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that is, the old duke is banished by his younger brother, the new duke.
Oli. Can you tell if Rosalind, the Duke's daughter, be banished with her father?
Cha. O, no, for the duke's daughter, her cousin, so loves her, that she would have followed her exile, or have died to stay behind her. She is at the court.
Oli. Where will the old duke live?
Cha. They say he is already in the forest of Arden, and a many merry men with him.
Oli. What, you wrestle to-morrow before the new duke? Cha. Marry,* do I, sir, and I came to acquaint you with a matter. I am given, sir, secretly to understand, that your younger brother, Orlando, hath a disposition to come in disguised against me to try a fall: To-morrow, sir, I wrestle for my credit; and he that escapes me without some broken limb, shall acquit him well. Your brother is but young and tender; and, for your love, I would be loath to foil him: therefore, out of my love to you, I came hither to acquaint you with all; that either you might stay him from his intendment, or brook such disgrace well as he shall run into.
Oli. Charles, I thank thee for thy love to me. I had myself notice of my brother's purpose herein, and have labored to dissuade him from it; but he is resolute. I'll tell thee Charles-it is the stubbornest young fellow in the world; full of ambition, an envious emulator of every man's good parts, a secret and villanous contriver against me his natural brother; therefore use thy discretion: I had as lief thou didst break his neck as his finger.
Cha. I am heartily glad I came hither to you: If he come to-morrow, I'll give him his payment: If ever he go alone again, I'll never wrestle for prize more and so, Heaven keep your worship! [Exit CHARLES.]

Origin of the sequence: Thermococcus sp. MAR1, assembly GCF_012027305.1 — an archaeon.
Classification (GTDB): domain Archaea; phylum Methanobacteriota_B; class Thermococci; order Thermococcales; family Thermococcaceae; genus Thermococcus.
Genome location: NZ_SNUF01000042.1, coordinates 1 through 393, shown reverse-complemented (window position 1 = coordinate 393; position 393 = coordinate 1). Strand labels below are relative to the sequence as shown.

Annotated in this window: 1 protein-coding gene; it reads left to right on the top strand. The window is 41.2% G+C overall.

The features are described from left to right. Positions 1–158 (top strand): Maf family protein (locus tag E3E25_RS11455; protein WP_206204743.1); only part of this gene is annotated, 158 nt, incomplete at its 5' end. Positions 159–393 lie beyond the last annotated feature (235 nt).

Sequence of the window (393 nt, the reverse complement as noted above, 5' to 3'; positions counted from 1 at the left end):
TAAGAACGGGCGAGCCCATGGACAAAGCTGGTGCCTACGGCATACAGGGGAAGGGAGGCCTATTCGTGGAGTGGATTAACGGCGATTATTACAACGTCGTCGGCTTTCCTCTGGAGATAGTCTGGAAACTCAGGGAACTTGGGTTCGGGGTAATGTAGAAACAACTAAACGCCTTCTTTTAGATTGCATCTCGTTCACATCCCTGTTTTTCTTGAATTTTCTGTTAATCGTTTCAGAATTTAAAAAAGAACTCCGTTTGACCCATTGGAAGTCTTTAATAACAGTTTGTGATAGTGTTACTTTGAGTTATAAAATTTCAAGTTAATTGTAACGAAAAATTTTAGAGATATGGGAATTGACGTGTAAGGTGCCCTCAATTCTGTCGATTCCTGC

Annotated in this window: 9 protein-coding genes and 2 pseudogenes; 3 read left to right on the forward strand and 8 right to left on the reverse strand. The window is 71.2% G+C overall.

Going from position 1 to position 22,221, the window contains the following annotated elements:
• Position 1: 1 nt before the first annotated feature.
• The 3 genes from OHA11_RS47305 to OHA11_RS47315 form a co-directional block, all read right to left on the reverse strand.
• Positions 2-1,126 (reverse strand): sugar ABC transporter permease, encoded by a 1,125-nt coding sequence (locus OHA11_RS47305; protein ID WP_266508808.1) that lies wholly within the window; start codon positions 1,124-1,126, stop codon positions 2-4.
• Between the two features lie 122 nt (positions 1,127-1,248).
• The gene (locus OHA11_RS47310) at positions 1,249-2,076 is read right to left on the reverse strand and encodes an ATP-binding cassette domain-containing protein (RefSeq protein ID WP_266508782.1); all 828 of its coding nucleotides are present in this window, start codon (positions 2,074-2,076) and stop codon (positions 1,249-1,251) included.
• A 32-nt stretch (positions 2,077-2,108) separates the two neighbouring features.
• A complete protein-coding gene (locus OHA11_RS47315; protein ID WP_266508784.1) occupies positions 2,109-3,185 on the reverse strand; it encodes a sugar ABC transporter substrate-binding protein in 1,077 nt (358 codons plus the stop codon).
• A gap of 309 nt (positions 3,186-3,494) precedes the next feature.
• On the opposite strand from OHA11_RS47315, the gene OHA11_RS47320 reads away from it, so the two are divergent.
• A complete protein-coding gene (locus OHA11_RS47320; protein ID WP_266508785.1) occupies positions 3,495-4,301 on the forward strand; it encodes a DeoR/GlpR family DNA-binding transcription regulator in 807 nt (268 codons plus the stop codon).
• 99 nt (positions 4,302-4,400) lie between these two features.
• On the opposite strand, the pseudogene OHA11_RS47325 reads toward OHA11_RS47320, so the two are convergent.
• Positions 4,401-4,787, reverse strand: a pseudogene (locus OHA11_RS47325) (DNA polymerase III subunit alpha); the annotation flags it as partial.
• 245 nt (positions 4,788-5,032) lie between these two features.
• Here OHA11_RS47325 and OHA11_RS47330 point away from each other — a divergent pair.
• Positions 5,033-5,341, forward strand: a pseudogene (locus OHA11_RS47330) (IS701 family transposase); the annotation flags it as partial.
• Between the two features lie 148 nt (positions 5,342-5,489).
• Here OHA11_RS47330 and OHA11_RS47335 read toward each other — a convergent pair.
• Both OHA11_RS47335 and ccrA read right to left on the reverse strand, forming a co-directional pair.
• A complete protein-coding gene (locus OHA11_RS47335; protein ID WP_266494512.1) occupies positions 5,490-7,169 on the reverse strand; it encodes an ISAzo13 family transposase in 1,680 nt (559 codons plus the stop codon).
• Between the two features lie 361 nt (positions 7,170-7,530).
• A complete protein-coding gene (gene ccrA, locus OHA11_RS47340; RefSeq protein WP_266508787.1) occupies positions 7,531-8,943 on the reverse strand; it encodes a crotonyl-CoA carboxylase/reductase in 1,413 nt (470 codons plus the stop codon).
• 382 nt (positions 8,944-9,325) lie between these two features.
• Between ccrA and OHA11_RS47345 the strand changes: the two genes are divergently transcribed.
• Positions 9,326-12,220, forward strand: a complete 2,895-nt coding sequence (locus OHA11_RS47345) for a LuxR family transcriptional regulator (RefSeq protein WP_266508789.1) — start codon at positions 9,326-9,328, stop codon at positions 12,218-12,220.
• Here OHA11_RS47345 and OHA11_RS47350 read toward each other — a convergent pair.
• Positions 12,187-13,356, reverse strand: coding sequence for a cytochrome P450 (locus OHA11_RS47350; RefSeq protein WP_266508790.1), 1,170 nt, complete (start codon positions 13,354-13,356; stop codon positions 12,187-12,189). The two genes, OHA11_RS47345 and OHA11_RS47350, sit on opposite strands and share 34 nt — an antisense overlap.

Oli. Farewell, good Charles.-Now I hope I shall see an end of him; for my soul hates nothing more than he :-nothing remains but that I'll kindle the boy thither,† which I'll new go about. [Exit.]
*This word contains a strong asservation: it is supposed to stand for "by Mary," a form of swearing used in the Popish times. + Encourage him to engage in the wrestling.
CLXVIX.-AUFIDIUS AND CORIOLANUS.
From the Tragedy of "Coriolanus," by Shakspeare. Act 4-Scene 5. [CORIOLANUS enters disguised.]
Auf. Whence comest thou? What wouldst thou? Thy
Why speak'st not? Speak, man: what's thy name?
What is thy name?
Cor. A name unmusical to the Volcians' ears, And harsh in sound to thine.
Say, what's thy name?
Cor. Prepare thy brow to frown: Know'st thou me yet?
Cor. My name is Caius Marcius, who hath done
The cruelty and envy of the people,
hath devoured the rest;
And suffered me by the voice of slaves to be
> Tullus Aufidius.
As benefits to thee; for I will fight
Against my canker'd country with the spleen
O, Marcius, Marcius,
Each word thou hast spoke hath weeded from my heart
Should from yon cloud speak divine things, and say,
and here do I contest
As hotly and as nobly with thy love,
Thou art hence banish'd, we would muster all
But come in:
a thousand welcomes ! And more a friend than e'er an enemy.
Your hand! Most welcome !
[Exeunt, clasping each other by the hand.
CLXX. THE SPIRIT OF SEVENTEEN HUNDRED AND SEVENTY.
Extract from the Speech of Josiah Quincy, upon Foreign Relations, delivered in the House of Representatives of the United States, November 28, 1808.